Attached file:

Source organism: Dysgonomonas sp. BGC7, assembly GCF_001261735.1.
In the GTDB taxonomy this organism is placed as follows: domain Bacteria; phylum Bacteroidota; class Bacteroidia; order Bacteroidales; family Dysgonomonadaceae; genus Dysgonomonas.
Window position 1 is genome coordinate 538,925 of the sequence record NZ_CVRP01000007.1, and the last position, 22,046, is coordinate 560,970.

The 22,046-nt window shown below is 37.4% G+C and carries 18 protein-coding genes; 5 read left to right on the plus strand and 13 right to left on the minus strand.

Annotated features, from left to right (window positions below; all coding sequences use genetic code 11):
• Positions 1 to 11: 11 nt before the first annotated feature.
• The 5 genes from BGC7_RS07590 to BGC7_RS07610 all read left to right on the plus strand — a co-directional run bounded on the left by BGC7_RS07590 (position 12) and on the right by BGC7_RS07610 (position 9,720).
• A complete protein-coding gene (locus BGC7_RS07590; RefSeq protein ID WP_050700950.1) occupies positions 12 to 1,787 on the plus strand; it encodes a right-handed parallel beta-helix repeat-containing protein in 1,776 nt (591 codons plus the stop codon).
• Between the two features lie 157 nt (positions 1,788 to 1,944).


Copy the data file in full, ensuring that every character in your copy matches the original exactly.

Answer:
Source organism: Dysgonomonas sp. BGC7, assembly GCF_001261735.1.
In the GTDB taxonomy this organism is placed as follows: domain Bacteria; phylum Bacteroidota; class Bacteroidia; order Bacteroidales; family Dysgonomonadaceae; genus Dysgonomonas.
Window position 1 is genome coordinate 538,925 of the sequence record NZ_CVRP01000007.1, and the last position, 22,046, is coordinate 560,970.

The 22,046-nt window shown below is 37.4% G+C and carries 18 protein-coding genes; 5 read left to right on the plus strand and 13 right to left on the minus strand.

Annotated features, from left to right (window positions below; all coding sequences use genetic code 11):
• Positions 1 to 11: 11 nt before the first annotated feature.
• The 5 genes from BGC7_RS07590 to BGC7_RS07610 all read left to right on the plus strand — a co-directional run bounded on the left by BGC7_RS07590 (position 12) and on the right by BGC7_RS07610 (position 9,720).
• A complete protein-coding gene (locus BGC7_RS07590; RefSeq protein ID WP_050700950.1) occupies positions 12 to 1,787 on the plus strand; it encodes a right-handed parallel beta-helix repeat-containing protein in 1,776 nt (591 codons plus the stop codon).
• Between the two features lie 157 nt (positions 1,788 to 1,944).